Another common mistake is for investors to invest in something they don’t understand. At my old job with the financial publisher, I would try to explain short selling to some people over and over-and some people still wouldn’t get it. If you don’t understand short selling or any other exotic investments, such as options, futures, closed-end mutual funds, or penny stocks, then these are emphatically not the investments for you. Penny stocks, for example, are tempting to many beginning investors because their price per share is so low. But many of these companies are fraudulent and don’t even exist, or otherwise are easily manipulated because they are so thinly traded. If you can turn around and explain how you would or wouldn’t make money with any particular investment to your grandmother or a sixth-grader, this could be an investment for you. If you can’t, then you need to keep looking for a different investment.

All financial markets are constantly being discounted by professionals who are constantly testing the waters, throwing bait out there to see who bites what and who doesn’t. These people will make money regardless of what kind of market there is. But the unsaid part of that is that the most money is made when the broader markets are headed up or headed down, and for the last seven years, with some notable exceptions, the broader markets have been doing neither, what’s called moving sideways, where everyone makes the least money. If you understand that all the major indexes-Dow-Jones industrial average, S & P 500, the NASDAQ, et cetera-are all roughly where they’ve been for the last seven years and you’re comfortable with that, then by all means invest. But if that gives you pause or you don’t understand the dynamics behind that, then do not invest at all.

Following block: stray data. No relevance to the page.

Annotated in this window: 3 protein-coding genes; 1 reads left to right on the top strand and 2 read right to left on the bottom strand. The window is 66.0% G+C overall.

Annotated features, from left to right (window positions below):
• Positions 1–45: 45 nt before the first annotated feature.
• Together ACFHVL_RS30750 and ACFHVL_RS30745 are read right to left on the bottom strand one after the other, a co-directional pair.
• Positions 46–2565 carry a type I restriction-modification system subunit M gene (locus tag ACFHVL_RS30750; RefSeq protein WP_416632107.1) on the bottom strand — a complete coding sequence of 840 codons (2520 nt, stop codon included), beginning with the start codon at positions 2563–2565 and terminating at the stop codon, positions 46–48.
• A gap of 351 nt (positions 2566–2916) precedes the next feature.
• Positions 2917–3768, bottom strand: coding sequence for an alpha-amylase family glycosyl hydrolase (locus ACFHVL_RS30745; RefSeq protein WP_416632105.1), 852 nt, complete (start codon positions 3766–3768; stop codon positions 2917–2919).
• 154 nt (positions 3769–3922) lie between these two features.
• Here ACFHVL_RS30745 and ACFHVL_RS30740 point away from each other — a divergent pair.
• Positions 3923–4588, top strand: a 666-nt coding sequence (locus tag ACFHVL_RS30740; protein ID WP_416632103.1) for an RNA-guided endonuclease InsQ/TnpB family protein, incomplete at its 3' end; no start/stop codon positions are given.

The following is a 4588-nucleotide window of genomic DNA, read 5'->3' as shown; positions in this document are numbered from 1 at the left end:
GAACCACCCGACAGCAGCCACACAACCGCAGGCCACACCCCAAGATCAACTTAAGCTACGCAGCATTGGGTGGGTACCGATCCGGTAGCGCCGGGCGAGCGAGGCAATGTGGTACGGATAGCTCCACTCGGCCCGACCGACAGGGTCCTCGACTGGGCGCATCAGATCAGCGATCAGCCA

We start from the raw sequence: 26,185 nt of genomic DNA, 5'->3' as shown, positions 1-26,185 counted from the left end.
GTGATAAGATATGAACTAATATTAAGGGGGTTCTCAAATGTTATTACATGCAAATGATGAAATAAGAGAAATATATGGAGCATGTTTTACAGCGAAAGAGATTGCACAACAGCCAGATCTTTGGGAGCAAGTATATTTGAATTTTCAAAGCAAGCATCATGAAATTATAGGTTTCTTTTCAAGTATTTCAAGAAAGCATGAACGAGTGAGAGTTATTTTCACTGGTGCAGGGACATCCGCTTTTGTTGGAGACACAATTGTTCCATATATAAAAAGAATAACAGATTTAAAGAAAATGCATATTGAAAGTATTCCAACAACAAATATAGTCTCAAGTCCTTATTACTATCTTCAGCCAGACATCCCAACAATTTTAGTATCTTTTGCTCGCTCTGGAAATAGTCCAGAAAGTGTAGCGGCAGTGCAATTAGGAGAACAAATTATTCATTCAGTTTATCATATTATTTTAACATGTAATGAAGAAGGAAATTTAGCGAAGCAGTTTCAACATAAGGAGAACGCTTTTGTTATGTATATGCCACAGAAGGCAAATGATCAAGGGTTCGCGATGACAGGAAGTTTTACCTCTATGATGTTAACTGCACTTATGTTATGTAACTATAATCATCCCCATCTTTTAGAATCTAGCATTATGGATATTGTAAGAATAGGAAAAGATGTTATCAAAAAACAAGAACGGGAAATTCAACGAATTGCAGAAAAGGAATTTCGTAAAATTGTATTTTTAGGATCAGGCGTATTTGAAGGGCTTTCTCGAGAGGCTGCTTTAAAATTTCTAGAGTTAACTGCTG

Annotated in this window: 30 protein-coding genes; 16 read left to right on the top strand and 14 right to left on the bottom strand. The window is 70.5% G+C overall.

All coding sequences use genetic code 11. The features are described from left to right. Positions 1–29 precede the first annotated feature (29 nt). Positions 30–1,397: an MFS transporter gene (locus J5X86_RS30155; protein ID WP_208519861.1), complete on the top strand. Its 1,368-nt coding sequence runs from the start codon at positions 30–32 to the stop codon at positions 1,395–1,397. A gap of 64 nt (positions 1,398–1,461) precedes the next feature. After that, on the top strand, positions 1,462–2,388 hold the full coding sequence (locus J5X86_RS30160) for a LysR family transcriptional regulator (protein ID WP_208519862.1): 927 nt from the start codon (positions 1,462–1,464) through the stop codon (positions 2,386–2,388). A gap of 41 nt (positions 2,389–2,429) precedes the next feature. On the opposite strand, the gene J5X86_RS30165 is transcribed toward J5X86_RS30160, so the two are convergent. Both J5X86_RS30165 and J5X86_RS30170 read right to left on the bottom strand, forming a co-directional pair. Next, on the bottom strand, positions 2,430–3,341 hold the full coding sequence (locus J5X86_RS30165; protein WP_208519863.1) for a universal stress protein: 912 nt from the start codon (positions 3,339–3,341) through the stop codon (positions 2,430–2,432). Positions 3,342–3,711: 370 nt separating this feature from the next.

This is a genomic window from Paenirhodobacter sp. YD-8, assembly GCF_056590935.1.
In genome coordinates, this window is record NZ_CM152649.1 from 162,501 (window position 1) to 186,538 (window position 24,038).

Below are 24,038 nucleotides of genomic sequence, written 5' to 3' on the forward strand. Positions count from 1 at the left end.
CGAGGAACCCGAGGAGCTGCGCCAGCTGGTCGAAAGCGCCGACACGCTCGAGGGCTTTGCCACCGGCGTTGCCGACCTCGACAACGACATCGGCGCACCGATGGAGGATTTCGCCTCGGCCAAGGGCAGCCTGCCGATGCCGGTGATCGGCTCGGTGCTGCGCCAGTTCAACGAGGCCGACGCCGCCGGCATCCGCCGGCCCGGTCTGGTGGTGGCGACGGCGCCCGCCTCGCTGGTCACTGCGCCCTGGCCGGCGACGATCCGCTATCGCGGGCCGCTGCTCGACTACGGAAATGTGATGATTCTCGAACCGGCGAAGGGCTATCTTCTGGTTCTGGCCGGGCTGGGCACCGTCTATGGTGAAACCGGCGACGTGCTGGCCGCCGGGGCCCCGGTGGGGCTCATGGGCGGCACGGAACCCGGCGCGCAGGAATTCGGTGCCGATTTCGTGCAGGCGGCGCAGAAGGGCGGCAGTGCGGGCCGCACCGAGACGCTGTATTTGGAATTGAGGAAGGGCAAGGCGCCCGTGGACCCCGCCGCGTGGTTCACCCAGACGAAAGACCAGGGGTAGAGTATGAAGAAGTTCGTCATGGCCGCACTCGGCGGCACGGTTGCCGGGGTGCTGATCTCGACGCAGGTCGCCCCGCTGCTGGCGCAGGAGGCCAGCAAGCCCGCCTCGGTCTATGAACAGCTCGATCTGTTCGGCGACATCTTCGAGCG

In studying for the Series 7 test on my own and the classes we had at my old job where we learned technical analysis, charts and graphs, trends and Japanese candlesticks, I came away with an even more basic lesson, that there are two different kinds of learning-the hard way from your own mistakes, or the easy way from other people’s mistakes. If you paper trade with a mock portfolio for any length of time, you should be able to gauge whether any market swings are going make you unduly ill or lose any sleep. Worrying about your money to the point of it making you sick negates the last great myth-that money makes you happy.

Author’s note: Since I wrote this over two years ago, obviously much has happened in the world financial markets. Based on the trends in the technical analysis I did on a few spot-checks of some of the recommendations we made when I was at Weiss, it appears that the washout was in late March of this year (2009-to see this yourself, simply go to www.bigcharts.comand run a few of your favorites-I used DIS, ERF and IBM, just for fun.) With the Dow Industrials average flirting with 10,000, some people might see this as good news. But be forewarned-residential real estate foreclosures are at an all-time high and because of this, banks are forestalling their usual foreclosing proceedings simply because the sheer amount is so great. Until all these foreclosures work their way through the system, we can’t set a floor on real estate prices and until that’s established, we can’t accurately value these mortgage-based collateralized instruments and their derivatives that got all these lending institutions into hot water in the first place. Add to that record numbers of banks failing because they made all these loans that are now being defaulted on, this becomes a vicious cycle with no clear end in sight. Based on the theory of sector leadership, the same way real estate and banks dragged down the larger markets, so also must some sector or sectors lead the way back up. If this recovery is on a shaky foundation, the more unstable it will become if something-such as another 9/11 or natural disaster-comes along to jar it.